Ellen Cooperperson has parlayed her expertise in training women for nontraditional fields into training for women and men.
Her 24-year-old Hauppauge-based consulting firm, Corporate Performance Consultants Inc., aims to improve clients' performance -- measurably.
Cooperperson, a former filmmaker and manager in the food industry, changed her name from Cooperman in 1978 after a two-year legal battle.
She counts the late novelist Ayn Rand as a mentor. "Her love and passion for industry -- I share that passion. There's nothing that excites me more than hearing the dream of an entrepreneur . . . "
Cooperperson, 64, is married and has three children and four grandchildren. What have you learned from working with other organizations?
It's important to get "people acclimated to a job, having them really understand what the expectations of the job are, understand what the culture of the organization is. You can't ask people in performance evaluations to be accountable if you haven't had the early conversation about expectations.
"Companies spend a lot of time -- or at least, they should -- in strategic planning, getting the numbers right, focusing on bottom-line productivity, profitability. What they don't spend enough time on is the people that have to execute all of that. It's about having the right people in the right jobs and having the goals and the objectives of the organization [be] clear."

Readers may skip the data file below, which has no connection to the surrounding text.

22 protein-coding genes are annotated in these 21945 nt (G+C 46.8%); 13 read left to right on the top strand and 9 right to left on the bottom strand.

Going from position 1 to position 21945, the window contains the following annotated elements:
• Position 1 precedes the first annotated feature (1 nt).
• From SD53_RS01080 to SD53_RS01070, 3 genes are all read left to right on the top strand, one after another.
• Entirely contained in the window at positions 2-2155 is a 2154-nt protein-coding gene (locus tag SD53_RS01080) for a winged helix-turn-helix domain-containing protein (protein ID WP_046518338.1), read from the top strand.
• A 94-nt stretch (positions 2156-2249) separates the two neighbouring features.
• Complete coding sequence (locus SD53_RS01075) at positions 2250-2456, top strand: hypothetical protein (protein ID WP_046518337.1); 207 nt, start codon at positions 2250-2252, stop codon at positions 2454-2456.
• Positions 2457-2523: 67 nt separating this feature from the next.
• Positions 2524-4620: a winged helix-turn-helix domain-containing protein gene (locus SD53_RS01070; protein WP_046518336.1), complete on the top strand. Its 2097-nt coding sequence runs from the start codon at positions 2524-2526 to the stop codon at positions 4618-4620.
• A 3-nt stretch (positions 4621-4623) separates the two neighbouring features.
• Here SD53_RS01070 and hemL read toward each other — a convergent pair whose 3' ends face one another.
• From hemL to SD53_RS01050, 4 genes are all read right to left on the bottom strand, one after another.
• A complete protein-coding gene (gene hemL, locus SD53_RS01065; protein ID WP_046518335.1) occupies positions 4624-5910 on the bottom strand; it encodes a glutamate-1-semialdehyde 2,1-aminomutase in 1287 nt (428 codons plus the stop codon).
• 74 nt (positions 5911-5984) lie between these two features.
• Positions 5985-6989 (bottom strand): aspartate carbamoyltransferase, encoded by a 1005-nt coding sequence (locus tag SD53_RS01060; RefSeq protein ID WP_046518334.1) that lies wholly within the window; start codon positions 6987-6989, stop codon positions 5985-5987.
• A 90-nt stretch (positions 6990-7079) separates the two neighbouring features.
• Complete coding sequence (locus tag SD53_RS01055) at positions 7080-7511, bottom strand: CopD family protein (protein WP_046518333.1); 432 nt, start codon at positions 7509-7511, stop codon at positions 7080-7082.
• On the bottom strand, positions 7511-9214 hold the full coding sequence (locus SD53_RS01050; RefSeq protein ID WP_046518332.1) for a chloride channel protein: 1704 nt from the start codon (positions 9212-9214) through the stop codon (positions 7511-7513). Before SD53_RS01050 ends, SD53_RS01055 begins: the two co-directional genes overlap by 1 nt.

What do you remember about the first time you were somebody's boss?
"The biggest mistake I made early on in my career is thinking that you just give someone their assignment and you let them know what you want them to do, and then they just do it," she says with a little laugh. "That was very naive on my part. I didn't know what I say and what somebody hears may be two entirely different things. Also, that people have a tendency to do what they like to do, not necessarily what needs to be done."
How has your leadership style evolved?
"I went from thinking that I needed to do everything myself . . . to trusting the people that work with and for me to get the job done."
At first, she recalls, "I had that mentality that a lot of people have about delegation: 'By the time I teach you to do it, I can get it done myself. Nobody can do it as well as I can.' "
What qualities do you look for when you're hiring?
"The thing that we're interviewing for is, do they culturally match up? I don't want the 'best' players, I want the right players. I don't want any, 'I'm a star and everything should revolve around me.' "
What would you change about Long Island?
Cooperperson says she would like to see more community after-school and other programs for teens and children, including special-needs children. "Being the grandmother of four little ones, two who are special-needs children, there's such a limit to what's available, especially in the winter months."
Name. Ellen Cooperperson
Company. Corporate Performance Consultants Inc.
Business. Corporate organizational consulting
Type. Private company
Revenue. More than $1.2 million annually
Employees. 4 with 8 consultants